Host: Ladies and Gentlemen, I present to you the best selling author that brought you The Andromeda Strain, please welcome, Michael Crichton! Michael: Hello! Thank you for having me. Host: Mr. Crichton, we have brought you here to discuss your new novel, Travels! Can you tell us a little about it? Michael: My most recent book, Travels, is about my experiences and how they changed me in various ways throughout my life. Host: In your first few chapters of your book, you talk about Harvard writing scho Host: Ladies and Gentlemen, I present to you the best selling author that brought you The Andromeda Strain, please welcome, Michael Crichton! Michael: Hello! Thank you for having me. Host: Mr. Crichton, we have brought you here to discuss your new novel, Travels! Can you tell us a little about it? Michael: My most recent book, Travels, is about my experiences and how they changed me in various ways throughout my life. Host: In your first few chapters of your book, you talk about Harvard writing school and you talk about dropping out. Years later, you now have a career as an author. Do you think you benefited from going there? Michael: I found that the teachers at Harvard graded papers unfairly. I would bring home poor grades, and it was hard for me to improve. I found it very difficult in school to be a writer. Once, as a test, I submitted a paper written by a well-known writer. The paper got a C-. Despite my passion for writing that I had since a kid, I found that I was not learning enough from the class to justify me attending it, so I quit. Host: After you quit the Harvard writing program, you joined Harvard medical school, but this was not the end of your writing career. Michael: Correct. Host: Can you explain to us how you continued your writing and what role it played for you in college? Michael: During my studies at Harvard Medical School, I was writing mysteries under the name of John Lange. John is my real first name. I would sell these books, and they helped pay for my college tuition. I wrote under a pseudonym, or pen name because I thought that my professors would not approve of me writing books while I was studying medicine. Host: What was your first mainstream novel, or what was your first big hit? Michael: That would be The Andromeda Strain. I was in Medical school when I wrote the book, and I remember that I had to go on a tour for the novel. I had to go to my Dean to let me go from school. I said that I had a family business, which is what every student said at the time as an excuse to leave school for a few days. Host: Turning away from your school days, what was the scariest moment of your life? Michael: I have had my fair share of them! They . . . . They are not so fun. I remember the time that I was in Jamaica with my girlfriend, Maria. We were not very happy together and were going to split up soon. Continuing with the story, I had heard about a museum on Jamaican history and I wanted to go see it. It was somewhere in town, so Maria and I went into town to see the museum after a fight. We kept on going around the town in circles searching for it for a good half hour. Finally, I stopped to ask directions and got out of the car. Nearby, the police were transporting criminals from court. When I returned to the car with directions, a man was sitting in the back seat. Maria said that he was a guide and could show us the museum. I was skeptical of this due to his rough appearance and scars. We argued and somehow I agreed to take him. He showed us the museum and shadowed us the entire time, insisting that he stick with us. Finally, we were at the liquor store, at this point he was threatening us. He took my watch as insurance that we would not leave him while he went inside. As soon as he stepped out of the car, I hit the gas as hard as I could and just drove, without even shutting the back door. Host: Wow! He could have been a criminal. Michael: He was! He described to us how he once stabbed a man with a knife. Host: You must have been petrified! How did Maria react to all this when it ended? Michael: She blamed it on me and tried to blame my temper on losing the watch. Host: Wow! That is an impressive story. So on the topic of death, you’re father dies in the book correct? Micheal: Correct. Host: You were never on good terms with your father, but after he died, you felt like you had something to settle. If you could talk to your father one more time, what would you say? Michael: I met a psychic named George, and he was the one that helped me see my father again. He was teaching me how to reach the astral plane. I was in deep meditation, and I saw him standing in front of me, on the astral plane. We just looked at each other for a while, and then I hugged him and he hugged me back. My father was tough on me as a kid, and up until then, I had never forgiven him, but after that moment, I felt as if I had fixed everything. Host: That must have been a pretty powerful moment for you. Michael: Yes, yes it was Host: You had another encounter on the astral plane, did you not? Michael: Yes, I did. I was again with George, my instructor in meditation. We had decided that I was going to try and see my past life. I, again, went into a deep meditation. I saw myself as a gladiator, waiting for my turn to fight. My instructor was asking me questions such as, who was I, where was I, and how I was feeling. I was, oddly enough, not scared. I was a closed-off person, not wanting to know my opponents that I would have to kill. I connected it to how I was a closely guarded person I am now. I woke out of my meditation and never tried to see my past life again and ever since. Host: You seem to have a lot of experience with meditation and energy. Did you ever get to share this with your friends and let them experience it themselves? Michael: I did actually. Once I did psychic readings in my office, but the moment that comes to mind is not me sharing with my friends, but the aerospace engineer, Jack Houck. We were told to bring cutlery we no longer cared about to his house. When I arrived with some friends, there were already a lot of people there, including kids. We all dumped our cutlery in a big pile in the middle. Jack then told us to make an atmosphere of fun and excitement. Then we all chose a spoon we felt was right and yelled at it to bend. Everyone’s spoon began to bend! It was amazing! I was having no such luck and was about to give up when it turned to a rubber-like consistency. I tied the spoon into knots. I still have it to this day. Host: I hope that I can have that type of experience someday. You seem to have experienced a variety of adventures in your lifetime. I know you traveled the world and you talk about it in your book. What was the most strenuous activity you performed in your life? Michael: I am not sure, but one of them would have to be climbing Kilimanjaro. I got a bad blister on my foot on the climb up, but I refused to go down because I had bet a guide back at our camp on the savanna that I would climb it to the top. The higher you get, the harder it was to catch your breath, due to the thinning oxygen. I eventually made it to the peak, but it was a struggle. Host: That must have been excruciatingly painful. Michael: It was. Host: Have you had any other experiences like that one? Michael: None. Host: Moving on to the next question, where was the most remote place you have been? Micheal: I went on a hike with some friends out in Eastern Asia. We were hiking from village to village, and the interesting thing was that none of them were the same. Each village had its own unique culture. When we passed through the towns, all the children would run up to meet us and inspect us because they rarely ever get visitors. Host: To tie it all together, you said that this book that you wrote explains how you changed as a person. Can you elaborate on this a little more? Michael: Not only have the travels changed me but also writing the book itself. I had to reflect back on my own life and pick out the parts that were the most important to me. Visiting all these different cultures really opened my eyes to the world. I used to only travel to Europe with my family, and never went to these exotic places. Theses travels help me with inspiration for my writing in every one of my books. Host: That’s all the time we have. Thank you, Mr. Crichton, for coming on the show. Michael: My pleasure.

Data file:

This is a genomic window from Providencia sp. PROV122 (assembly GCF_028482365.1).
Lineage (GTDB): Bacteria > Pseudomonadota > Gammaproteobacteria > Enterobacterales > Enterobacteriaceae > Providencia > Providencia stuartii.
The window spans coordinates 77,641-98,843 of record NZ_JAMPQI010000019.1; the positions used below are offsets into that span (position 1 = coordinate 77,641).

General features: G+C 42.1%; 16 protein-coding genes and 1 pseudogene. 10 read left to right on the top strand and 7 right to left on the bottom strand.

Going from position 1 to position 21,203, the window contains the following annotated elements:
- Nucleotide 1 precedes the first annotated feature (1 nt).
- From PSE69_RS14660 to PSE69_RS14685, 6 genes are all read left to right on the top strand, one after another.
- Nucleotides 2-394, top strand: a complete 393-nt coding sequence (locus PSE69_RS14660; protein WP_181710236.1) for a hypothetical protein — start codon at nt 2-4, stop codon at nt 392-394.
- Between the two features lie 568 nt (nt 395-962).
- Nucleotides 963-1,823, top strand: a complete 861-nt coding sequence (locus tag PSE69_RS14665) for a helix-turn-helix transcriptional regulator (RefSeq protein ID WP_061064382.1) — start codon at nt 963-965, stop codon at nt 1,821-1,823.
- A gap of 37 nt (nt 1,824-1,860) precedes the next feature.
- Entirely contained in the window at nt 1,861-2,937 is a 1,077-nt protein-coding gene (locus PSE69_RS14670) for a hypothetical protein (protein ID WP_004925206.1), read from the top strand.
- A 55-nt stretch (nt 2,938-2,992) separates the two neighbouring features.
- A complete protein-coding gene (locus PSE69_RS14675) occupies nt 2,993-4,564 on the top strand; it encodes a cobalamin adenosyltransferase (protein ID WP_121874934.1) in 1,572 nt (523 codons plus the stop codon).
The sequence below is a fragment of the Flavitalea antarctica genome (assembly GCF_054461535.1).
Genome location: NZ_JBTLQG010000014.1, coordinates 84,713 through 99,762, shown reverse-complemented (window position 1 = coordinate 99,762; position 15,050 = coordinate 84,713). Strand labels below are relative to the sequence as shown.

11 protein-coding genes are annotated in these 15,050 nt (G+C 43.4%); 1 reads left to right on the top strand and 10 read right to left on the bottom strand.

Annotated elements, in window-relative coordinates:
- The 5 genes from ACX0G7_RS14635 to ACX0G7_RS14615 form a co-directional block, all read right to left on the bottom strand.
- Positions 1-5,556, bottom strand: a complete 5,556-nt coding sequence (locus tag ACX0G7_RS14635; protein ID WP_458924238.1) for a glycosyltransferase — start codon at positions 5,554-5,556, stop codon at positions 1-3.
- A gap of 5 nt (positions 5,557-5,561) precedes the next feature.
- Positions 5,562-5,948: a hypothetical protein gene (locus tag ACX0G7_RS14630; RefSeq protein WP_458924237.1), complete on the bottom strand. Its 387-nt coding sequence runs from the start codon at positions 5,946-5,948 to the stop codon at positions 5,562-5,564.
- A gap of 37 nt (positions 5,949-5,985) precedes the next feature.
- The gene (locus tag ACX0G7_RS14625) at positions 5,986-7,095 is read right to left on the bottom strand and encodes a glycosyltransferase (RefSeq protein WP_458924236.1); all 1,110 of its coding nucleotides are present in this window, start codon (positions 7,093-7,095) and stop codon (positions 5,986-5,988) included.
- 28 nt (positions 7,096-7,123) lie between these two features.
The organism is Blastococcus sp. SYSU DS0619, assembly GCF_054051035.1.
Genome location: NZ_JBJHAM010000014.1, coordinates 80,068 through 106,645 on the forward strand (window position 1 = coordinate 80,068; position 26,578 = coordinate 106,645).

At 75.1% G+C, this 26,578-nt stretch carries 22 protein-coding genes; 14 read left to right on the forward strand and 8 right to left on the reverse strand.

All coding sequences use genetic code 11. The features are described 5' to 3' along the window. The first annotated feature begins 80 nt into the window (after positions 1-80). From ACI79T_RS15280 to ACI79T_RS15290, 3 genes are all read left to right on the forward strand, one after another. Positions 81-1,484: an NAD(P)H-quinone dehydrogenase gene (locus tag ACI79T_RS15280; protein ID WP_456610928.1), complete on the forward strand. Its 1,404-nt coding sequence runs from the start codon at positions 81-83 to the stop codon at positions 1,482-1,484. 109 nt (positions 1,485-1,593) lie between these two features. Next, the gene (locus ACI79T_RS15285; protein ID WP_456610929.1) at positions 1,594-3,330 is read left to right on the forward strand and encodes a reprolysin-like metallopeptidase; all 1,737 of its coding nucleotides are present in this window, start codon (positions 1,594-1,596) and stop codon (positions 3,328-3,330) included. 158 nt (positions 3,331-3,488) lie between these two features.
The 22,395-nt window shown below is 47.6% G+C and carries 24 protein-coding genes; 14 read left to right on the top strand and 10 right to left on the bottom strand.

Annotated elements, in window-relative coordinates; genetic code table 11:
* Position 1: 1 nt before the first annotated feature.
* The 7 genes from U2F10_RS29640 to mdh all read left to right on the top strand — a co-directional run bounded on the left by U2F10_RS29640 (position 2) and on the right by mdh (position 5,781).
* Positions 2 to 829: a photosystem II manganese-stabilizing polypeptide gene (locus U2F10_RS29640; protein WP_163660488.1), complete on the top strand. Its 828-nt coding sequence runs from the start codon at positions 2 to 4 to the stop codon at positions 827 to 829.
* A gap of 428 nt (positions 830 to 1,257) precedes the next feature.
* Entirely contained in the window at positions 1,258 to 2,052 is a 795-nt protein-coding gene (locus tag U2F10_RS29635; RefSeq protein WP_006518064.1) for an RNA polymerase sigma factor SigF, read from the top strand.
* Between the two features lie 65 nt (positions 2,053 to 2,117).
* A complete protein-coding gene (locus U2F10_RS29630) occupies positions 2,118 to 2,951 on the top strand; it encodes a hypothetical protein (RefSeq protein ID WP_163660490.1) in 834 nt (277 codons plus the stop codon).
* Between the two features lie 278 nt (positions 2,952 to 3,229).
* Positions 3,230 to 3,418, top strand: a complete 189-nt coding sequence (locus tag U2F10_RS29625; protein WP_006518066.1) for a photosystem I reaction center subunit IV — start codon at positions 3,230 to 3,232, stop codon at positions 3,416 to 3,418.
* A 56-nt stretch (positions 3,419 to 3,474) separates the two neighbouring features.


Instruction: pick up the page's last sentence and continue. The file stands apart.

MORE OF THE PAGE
25. 4 out of 5